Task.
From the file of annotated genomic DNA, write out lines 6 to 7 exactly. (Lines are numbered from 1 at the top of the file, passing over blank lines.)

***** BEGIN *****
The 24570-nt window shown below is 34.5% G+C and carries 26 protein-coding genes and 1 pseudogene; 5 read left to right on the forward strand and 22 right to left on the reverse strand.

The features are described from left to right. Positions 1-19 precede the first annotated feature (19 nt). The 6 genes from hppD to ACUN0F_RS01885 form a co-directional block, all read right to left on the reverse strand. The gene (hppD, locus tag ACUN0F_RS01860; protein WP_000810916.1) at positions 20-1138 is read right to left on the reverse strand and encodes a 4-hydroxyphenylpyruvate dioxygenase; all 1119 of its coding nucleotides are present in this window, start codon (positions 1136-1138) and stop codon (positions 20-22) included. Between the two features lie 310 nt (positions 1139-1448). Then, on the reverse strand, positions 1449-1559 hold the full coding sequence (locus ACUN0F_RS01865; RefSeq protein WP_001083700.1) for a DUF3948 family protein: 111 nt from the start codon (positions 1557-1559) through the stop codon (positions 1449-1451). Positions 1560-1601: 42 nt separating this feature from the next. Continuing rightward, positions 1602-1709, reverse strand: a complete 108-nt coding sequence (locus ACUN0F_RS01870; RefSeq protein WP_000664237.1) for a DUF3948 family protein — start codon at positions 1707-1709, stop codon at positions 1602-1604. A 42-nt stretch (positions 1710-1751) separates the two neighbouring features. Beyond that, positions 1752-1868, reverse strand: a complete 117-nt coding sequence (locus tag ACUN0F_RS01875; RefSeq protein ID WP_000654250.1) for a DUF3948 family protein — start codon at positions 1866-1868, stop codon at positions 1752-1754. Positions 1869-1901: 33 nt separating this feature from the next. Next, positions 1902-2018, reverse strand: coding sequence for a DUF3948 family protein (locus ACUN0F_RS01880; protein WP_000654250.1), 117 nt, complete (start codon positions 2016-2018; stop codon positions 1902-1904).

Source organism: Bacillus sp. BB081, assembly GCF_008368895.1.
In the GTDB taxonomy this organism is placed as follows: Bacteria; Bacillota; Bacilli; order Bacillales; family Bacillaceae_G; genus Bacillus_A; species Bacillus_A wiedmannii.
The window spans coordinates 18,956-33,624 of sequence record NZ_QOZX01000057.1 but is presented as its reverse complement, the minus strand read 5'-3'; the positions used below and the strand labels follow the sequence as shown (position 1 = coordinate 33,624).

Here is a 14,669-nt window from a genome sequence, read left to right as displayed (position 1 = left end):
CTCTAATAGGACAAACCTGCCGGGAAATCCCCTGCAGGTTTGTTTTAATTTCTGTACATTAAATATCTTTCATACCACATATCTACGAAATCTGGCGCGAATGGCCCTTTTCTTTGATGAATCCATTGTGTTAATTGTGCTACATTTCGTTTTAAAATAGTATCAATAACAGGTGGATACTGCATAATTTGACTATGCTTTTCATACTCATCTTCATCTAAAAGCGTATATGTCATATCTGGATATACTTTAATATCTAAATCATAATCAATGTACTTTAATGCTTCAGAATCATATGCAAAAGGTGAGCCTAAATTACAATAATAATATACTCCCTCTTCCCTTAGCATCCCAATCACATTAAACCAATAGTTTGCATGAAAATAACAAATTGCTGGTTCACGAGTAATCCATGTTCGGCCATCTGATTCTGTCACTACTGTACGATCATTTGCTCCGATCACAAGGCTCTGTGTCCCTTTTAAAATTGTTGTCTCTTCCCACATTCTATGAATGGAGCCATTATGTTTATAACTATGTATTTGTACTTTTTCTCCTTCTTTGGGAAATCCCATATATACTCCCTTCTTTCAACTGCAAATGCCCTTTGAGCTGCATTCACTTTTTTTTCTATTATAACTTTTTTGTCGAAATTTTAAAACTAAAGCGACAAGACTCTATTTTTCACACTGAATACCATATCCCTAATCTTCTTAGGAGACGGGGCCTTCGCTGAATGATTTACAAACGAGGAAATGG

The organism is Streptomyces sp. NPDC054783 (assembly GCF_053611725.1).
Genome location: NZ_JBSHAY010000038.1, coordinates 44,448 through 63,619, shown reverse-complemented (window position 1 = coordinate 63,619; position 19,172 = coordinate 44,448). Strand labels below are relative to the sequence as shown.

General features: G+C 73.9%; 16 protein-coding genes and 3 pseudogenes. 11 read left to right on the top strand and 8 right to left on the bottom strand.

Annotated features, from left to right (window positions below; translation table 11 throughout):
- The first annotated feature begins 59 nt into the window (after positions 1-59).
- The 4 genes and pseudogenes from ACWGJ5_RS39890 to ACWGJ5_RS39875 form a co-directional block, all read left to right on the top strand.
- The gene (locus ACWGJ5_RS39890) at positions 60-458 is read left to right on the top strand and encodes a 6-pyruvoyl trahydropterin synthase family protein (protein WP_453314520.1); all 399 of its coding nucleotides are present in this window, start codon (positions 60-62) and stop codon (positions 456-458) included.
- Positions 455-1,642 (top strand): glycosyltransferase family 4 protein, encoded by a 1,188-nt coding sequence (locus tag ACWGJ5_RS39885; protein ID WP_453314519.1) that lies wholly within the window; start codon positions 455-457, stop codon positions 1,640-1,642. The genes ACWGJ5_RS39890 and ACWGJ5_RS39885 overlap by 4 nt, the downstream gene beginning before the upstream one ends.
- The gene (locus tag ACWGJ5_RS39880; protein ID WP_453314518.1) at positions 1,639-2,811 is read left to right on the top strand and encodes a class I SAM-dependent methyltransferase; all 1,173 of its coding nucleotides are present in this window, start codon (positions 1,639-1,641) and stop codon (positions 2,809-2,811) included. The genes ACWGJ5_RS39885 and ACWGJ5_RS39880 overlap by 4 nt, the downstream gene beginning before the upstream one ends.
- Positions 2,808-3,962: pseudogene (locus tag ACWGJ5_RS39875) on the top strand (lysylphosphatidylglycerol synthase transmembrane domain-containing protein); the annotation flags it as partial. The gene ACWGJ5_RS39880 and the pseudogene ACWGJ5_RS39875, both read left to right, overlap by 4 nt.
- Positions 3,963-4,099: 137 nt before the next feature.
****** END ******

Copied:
Here is a 14,669-nt window from a genome sequence, read left to right as displayed (position 1 = left end):
CTCTAATAGGACAAACCTGCCGGGAAATCCCCTGCAGGTTTGTTTTAATTTCTGTACATTAAATATCTTTCATACCACATATCTACGAAATCTGGCGCGAATGGCCCTTTTCTTTGATGAATCCATTGTGTTAATTGTGCTACATTTCGTTTTAAAATAGTATCAATAACAGGTGGATACTGCATAATTTGACTATGCTTTTCATACTCATCTTCATCTAAAAGCGTATATGTCATATCTGGATATACTTTAATATCTAAATCATAATCAATGTACTTTAATGCTTCAGAATCATATGCAAAAGGTGAGCCTAAATTACAATAATAATATACTCCCTCTTCCCTTAGCATCCCAATCACATTAAACCAATAGTTTGCATGAAAATAACAAATTGCTGGTTCACGAGTAATCCATGTTCGGCCATCTGATTCTGTCACTACTGTACGATCATTTGCTCCGATCACAAGGCTCTGTGTCCCTTTTAAAATTGTTGTCTCTTCCCACATTCTATGAATGGAGCCATTATGTTTATAACTATGTATTTGTACTTTTTCTCCTTCTTTGGGAAATCCCATATATACTCCCTTCTTTCAACTGCAAATGCCCTTTGAGCTGCATTCACTTTTTTTTCTATTATAACTTTTTTGTCGAAATTTTAAAACTAAAGCGACAAGACTCTATTTTTCACACTGAATACCATATCCCTAATCTTCTTAGGAGACGGGGCCTTCGCTGAATGATTTACAAACGAGGAAATGG